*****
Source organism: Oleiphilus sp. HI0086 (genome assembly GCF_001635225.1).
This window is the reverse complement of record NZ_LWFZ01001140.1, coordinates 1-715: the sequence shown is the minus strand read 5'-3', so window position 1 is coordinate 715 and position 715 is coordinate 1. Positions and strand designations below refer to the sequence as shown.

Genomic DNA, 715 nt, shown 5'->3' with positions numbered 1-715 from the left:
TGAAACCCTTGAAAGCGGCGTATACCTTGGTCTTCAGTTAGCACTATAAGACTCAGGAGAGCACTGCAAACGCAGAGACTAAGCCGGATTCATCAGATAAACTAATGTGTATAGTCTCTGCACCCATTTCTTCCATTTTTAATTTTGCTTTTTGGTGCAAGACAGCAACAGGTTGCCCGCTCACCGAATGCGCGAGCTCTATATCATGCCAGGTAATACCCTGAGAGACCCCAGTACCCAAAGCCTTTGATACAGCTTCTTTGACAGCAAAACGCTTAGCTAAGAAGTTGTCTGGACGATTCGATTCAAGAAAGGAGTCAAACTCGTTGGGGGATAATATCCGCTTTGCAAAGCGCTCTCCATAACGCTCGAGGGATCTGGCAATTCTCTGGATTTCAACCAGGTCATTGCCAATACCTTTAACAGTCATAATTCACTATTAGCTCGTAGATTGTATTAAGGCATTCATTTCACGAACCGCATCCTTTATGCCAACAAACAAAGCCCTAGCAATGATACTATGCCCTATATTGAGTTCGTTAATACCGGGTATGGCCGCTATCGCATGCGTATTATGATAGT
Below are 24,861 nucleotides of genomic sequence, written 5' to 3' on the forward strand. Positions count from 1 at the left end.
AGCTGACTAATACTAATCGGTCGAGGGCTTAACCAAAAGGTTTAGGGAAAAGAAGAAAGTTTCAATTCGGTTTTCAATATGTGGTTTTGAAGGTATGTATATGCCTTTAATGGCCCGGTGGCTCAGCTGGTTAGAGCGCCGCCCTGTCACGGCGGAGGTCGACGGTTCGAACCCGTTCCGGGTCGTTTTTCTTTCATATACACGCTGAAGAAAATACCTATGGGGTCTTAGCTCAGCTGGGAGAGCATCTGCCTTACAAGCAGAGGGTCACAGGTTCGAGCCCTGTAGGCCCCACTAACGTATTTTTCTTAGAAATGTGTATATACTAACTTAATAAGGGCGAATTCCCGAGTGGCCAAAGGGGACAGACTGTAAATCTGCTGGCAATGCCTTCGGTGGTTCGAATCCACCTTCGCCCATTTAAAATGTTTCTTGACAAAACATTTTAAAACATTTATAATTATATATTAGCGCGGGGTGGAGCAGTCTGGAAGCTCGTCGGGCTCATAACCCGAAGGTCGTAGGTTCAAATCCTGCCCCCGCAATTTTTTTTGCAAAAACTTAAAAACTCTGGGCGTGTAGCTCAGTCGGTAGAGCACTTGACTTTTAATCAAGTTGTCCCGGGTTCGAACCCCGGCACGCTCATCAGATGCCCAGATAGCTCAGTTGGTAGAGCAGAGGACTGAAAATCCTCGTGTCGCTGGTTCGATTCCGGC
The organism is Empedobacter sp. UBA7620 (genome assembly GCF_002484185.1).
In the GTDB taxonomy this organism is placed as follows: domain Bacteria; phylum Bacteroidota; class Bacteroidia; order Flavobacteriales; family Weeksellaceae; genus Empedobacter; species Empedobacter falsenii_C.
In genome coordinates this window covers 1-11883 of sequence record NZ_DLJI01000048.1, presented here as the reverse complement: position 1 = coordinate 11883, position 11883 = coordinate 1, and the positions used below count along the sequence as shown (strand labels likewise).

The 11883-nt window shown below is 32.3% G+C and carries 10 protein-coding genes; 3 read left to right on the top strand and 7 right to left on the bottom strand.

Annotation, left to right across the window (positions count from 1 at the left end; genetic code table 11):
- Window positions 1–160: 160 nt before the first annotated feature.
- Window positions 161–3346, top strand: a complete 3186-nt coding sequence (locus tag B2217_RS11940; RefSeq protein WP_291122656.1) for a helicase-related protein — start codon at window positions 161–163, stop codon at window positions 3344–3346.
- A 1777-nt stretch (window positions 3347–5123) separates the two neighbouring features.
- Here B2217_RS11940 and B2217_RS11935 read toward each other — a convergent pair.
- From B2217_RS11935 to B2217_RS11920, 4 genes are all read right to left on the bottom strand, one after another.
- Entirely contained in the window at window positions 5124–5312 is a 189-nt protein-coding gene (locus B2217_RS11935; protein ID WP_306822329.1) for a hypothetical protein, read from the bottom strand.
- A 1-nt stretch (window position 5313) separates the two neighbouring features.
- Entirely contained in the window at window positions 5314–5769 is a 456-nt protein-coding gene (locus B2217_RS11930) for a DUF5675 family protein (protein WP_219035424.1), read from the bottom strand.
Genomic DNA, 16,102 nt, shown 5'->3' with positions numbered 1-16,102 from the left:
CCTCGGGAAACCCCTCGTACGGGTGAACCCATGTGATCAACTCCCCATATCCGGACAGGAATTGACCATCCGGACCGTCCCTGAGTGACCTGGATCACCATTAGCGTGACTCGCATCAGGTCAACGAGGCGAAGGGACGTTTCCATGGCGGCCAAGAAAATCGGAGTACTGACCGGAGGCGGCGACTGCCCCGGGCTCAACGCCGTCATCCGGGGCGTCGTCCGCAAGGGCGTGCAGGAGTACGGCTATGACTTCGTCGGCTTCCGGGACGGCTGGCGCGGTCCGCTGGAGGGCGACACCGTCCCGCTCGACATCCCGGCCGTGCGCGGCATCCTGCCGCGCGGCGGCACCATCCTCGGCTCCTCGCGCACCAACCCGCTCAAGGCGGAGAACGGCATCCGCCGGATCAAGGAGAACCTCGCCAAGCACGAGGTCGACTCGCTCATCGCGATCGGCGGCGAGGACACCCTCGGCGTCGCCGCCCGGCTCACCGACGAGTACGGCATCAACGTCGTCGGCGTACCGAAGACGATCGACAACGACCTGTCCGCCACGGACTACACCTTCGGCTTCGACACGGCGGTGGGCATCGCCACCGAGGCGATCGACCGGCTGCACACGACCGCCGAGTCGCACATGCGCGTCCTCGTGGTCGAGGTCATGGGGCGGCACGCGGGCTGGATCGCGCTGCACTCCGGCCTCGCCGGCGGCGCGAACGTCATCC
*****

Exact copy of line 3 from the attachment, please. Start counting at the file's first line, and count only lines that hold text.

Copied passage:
Genomic DNA, 715 nt, shown 5'->3' with positions numbered 1-715 from the left: